The U.S. Department of Energy's (DOE) Argonne National Laboratory has announced it is working with automakers Ford Motor Co. and FCA US LLC on a study to help boost the efficiency of dual-fuel engines.
According to the lab, the pre-competitive research is focused on exploring technical concepts and development of engine technology that simultaneously uses natural gas and traditional gasoline to maximize the best characteristics of both fuels, while reducing oil consumption and making the most of the recent boom in natural gas supplies in the U.S. Argonne and the automakers are conducting the project under a cooperative research and development agreement.
“The fact that two major players in the auto industry are partnering with Argonne on this project really shows the promise of this approach,” says project director Thomas Wallner. “The assumption here is that if you blend the fuels properly, you can make substantial gains in efficiency.”
Wallner notes vehicles that use both gasoline and natural gas have been around for some time, but what most people think of as a dual-fuel vehicle is actually more of a bi-fuel vehicle. As he explains, bi-fuel vehicles have natural gas and gasoline on board, but they typically use only one fuel at a time. This research will focus solely on engines using both fuels simultaneously.
Ultimately, the project's objective is to understand potential benefits and demonstrate targeted blending of gasoline and natural gas in an engine that uses half as much gasoline and shows a 10% increase in overall efficiency and a 10% improvement in power density.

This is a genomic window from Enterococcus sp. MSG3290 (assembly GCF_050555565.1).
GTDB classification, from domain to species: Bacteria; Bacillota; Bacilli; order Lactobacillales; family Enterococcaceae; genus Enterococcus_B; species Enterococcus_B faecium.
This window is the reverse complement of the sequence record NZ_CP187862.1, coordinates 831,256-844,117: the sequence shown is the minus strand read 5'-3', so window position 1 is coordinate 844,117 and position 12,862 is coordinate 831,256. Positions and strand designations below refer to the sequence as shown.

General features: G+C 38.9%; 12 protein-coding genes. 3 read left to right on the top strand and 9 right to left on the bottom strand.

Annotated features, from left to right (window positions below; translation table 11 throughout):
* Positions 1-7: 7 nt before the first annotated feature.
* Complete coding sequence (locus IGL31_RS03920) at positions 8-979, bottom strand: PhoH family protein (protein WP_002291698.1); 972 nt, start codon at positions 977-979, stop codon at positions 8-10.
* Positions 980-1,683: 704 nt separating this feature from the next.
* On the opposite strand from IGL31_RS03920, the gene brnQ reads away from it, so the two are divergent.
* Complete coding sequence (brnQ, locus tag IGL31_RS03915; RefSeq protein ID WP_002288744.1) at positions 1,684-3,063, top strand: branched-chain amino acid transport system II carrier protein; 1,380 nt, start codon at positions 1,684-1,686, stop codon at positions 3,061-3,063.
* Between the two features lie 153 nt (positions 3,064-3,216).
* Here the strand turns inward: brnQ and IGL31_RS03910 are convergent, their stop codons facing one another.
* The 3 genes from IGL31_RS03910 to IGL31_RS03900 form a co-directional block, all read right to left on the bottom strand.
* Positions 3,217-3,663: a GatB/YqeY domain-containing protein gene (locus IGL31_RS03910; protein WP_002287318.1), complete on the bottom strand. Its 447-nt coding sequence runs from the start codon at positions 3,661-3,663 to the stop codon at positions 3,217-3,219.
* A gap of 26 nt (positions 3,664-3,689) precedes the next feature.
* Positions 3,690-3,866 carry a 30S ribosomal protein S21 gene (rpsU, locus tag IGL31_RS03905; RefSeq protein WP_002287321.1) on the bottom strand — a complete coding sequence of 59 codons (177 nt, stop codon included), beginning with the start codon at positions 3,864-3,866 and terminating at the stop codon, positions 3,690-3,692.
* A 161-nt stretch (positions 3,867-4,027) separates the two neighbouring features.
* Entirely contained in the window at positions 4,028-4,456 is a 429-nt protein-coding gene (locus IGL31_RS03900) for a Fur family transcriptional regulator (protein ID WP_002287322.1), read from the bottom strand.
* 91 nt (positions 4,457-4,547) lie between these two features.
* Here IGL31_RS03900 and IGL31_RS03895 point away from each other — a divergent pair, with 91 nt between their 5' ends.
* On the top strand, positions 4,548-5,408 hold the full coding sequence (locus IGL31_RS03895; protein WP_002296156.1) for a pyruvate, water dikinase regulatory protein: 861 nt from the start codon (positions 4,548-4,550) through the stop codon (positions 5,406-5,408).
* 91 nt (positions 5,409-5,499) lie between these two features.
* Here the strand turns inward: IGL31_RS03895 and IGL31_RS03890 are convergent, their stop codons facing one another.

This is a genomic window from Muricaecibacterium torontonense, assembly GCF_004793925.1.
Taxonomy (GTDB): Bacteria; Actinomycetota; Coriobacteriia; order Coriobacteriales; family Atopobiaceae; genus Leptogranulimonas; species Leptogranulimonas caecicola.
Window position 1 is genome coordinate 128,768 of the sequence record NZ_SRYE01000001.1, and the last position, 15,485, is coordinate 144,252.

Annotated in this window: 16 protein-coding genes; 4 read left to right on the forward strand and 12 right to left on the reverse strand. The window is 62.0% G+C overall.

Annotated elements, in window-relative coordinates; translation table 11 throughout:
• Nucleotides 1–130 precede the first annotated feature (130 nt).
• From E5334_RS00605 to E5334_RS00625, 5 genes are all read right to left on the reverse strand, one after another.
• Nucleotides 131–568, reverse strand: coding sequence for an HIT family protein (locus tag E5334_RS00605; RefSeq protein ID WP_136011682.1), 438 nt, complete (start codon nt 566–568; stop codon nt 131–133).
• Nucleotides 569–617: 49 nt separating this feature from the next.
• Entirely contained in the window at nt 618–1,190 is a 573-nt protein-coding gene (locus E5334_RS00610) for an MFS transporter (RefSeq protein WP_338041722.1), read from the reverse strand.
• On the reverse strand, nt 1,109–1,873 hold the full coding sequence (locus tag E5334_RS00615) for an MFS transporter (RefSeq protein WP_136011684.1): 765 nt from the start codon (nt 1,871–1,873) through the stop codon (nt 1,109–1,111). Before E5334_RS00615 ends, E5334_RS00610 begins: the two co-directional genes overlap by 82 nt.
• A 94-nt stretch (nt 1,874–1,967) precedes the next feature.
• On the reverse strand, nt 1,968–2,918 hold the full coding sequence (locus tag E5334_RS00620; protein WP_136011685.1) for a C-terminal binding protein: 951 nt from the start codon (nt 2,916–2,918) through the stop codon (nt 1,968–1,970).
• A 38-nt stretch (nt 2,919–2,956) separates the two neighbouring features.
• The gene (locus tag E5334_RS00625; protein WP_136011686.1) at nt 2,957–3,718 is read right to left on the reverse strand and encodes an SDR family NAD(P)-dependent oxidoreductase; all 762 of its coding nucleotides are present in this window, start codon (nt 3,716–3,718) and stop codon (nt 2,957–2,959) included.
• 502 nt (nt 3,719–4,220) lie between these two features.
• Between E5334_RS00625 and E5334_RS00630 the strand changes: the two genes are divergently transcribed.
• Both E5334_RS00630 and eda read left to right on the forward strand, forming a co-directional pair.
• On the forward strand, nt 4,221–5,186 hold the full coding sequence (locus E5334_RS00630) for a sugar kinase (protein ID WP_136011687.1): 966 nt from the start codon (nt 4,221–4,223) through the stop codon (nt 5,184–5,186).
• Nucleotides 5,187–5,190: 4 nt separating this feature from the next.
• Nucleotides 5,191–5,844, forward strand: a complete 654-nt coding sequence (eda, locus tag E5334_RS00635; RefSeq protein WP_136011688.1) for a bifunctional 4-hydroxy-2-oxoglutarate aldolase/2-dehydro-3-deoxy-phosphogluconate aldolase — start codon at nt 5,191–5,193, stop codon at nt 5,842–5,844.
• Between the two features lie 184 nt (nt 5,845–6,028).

Argonne says natural gas has much higher resistance to knocking, which is caused when the fuel/air mixture in an engine's cylinder auto-ignites. Mixing natural gas with gasoline would allow the engine to run without fuel enrichment and with optimal spark timing, thereby enabling higher engine efficiency and minimizing conditions that might otherwise cause knocking and potential engine damage.
The team plans to explore technical opportunities to adjust ratios of the two fuels on the fly based on the load of the engine. For example, the engine under heavy load could run more efficiently with more natural gas, whereas under lower load, it could use a blend heavier in gasoline. Additional factors that might influence the mixing ratio include the amount of each fuel available on-board, as well as the engine's thermal state.
“This project provides the opportunity to advance alternative fuel technology, particularly the technical challenges and potential of natural gas direct injection and its integration with the gasoline fuel system in dual-fuel strategies,” comments says Ford's Tom McCarthy.
FCA US' Chris Cowland adds, “FCA is committed to the exploration and development of promising engine technologies that will help improve efficiency, reduce emissions and benefit society.”
The project is funded by DOE's Office of Vehicle Technologies within the Office of Energy Efficiency & Renewable Energy.
Photo courtesy of Wes Agresta/Argonne National Laboratory: An Argonne researcher tightens the fuel rail on a natural gas direct-injection system at the lab.